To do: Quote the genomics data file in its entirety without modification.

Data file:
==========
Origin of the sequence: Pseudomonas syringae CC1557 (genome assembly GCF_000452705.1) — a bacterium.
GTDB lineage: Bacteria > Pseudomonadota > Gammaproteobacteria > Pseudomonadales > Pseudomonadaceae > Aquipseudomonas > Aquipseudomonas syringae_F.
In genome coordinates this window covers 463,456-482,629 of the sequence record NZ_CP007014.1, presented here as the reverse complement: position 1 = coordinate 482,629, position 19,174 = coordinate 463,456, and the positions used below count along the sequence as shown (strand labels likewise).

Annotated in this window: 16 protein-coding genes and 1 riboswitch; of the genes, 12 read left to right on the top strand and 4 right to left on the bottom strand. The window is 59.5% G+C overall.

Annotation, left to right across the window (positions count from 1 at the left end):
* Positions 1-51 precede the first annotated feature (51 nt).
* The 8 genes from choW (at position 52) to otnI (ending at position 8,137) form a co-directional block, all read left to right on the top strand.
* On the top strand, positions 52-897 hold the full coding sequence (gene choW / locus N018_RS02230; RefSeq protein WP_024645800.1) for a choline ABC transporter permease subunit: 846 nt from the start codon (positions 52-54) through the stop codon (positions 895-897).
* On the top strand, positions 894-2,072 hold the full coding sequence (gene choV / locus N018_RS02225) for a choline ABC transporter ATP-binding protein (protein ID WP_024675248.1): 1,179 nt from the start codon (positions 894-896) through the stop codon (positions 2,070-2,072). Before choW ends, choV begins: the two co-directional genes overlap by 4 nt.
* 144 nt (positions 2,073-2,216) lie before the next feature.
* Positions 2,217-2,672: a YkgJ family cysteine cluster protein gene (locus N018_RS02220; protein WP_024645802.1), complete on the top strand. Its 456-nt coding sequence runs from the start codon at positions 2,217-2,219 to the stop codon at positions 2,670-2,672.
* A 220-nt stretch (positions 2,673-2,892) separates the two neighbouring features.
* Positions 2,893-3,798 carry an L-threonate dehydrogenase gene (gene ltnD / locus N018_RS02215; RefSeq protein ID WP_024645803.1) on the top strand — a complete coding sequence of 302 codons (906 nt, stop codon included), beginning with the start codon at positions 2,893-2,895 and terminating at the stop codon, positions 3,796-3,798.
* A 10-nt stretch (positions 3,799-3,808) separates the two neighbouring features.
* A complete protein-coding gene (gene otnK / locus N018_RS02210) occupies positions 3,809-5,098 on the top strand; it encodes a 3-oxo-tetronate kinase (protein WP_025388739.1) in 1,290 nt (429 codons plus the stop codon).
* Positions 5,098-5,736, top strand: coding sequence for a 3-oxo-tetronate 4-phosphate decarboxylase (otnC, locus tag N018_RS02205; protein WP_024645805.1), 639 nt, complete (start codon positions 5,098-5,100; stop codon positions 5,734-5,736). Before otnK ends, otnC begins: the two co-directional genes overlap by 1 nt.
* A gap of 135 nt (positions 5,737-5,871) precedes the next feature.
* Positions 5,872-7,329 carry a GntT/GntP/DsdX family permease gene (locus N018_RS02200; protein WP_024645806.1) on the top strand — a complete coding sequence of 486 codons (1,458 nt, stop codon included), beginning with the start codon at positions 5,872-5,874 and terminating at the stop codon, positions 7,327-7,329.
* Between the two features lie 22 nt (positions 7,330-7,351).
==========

Origin of the sequence: Pseudomonas syringae CC1557 (genome assembly GCF_000452705.1) — a bacterium.
GTDB lineage: Bacteria > Pseudomonadota > Gammaproteobacteria > Pseudomonadales > Pseudomonadaceae > Aquipseudomonas > Aquipseudomonas syringae_F.
In genome coordinates this window covers 463,456-482,629 of the sequence record NZ_CP007014.1, presented here as the reverse complement: position 1 = coordinate 482,629, position 19,174 = coordinate 463,456, and the positions used below count along the sequence as shown (strand labels likewise).

Annotated in this window: 16 protein-coding genes and 1 riboswitch; of the genes, 12 read left to right on the top strand and 4 right to left on the bottom strand. The window is 59.5% G+C overall.

Annotation, left to right across the window (positions count from 1 at the left end):
* Positions 1-51 precede the first annotated feature (51 nt).
* The 8 genes from choW (at position 52) to otnI (ending at position 8,137) form a co-directional block, all read left to right on the top strand.
* On the top strand, positions 52-897 hold the full coding sequence (gene choW / locus N018_RS02230; RefSeq protein WP_024645800.1) for a choline ABC transporter permease subunit: 846 nt from the start codon (positions 52-54) through the stop codon (positions 895-897).
* On the top strand, positions 894-2,072 hold the full coding sequence (gene choV / locus N018_RS02225) for a choline ABC transporter ATP-binding protein (protein ID WP_024675248.1): 1,179 nt from the start codon (positions 894-896) through the stop codon (positions 2,070-2,072). Before choW ends, choV begins: the two co-directional genes overlap by 4 nt.
* 144 nt (positions 2,073-2,216) lie before the next feature.
* Positions 2,217-2,672: a YkgJ family cysteine cluster protein gene (locus N018_RS02220; protein WP_024645802.1), complete on the top strand. Its 456-nt coding sequence runs from the start codon at positions 2,217-2,219 to the stop codon at positions 2,670-2,672.
* A 220-nt stretch (positions 2,673-2,892) separates the two neighbouring features.
* Positions 2,893-3,798 carry an L-threonate dehydrogenase gene (gene ltnD / locus N018_RS02215; RefSeq protein ID WP_024645803.1) on the top strand — a complete coding sequence of 302 codons (906 nt, stop codon included), beginning with the start codon at positions 2,893-2,895 and terminating at the stop codon, positions 3,796-3,798.
* A 10-nt stretch (positions 3,799-3,808) separates the two neighbouring features.
* A complete protein-coding gene (gene otnK / locus N018_RS02210) occupies positions 3,809-5,098 on the top strand; it encodes a 3-oxo-tetronate kinase (protein WP_025388739.1) in 1,290 nt (429 codons plus the stop codon).
* Positions 5,098-5,736, top strand: coding sequence for a 3-oxo-tetronate 4-phosphate decarboxylase (otnC, locus tag N018_RS02205; protein WP_024645805.1), 639 nt, complete (start codon positions 5,098-5,100; stop codon positions 5,734-5,736). Before otnK ends, otnC begins: the two co-directional genes overlap by 1 nt.
* A gap of 135 nt (positions 5,737-5,871) precedes the next feature.
* Positions 5,872-7,329 carry a GntT/GntP/DsdX family permease gene (locus N018_RS02200; protein WP_024645806.1) on the top strand — a complete coding sequence of 486 codons (1,458 nt, stop codon included), beginning with the start codon at positions 5,872-5,874 and terminating at the stop codon, positions 7,327-7,329.
* Between the two features lie 22 nt (positions 7,330-7,351).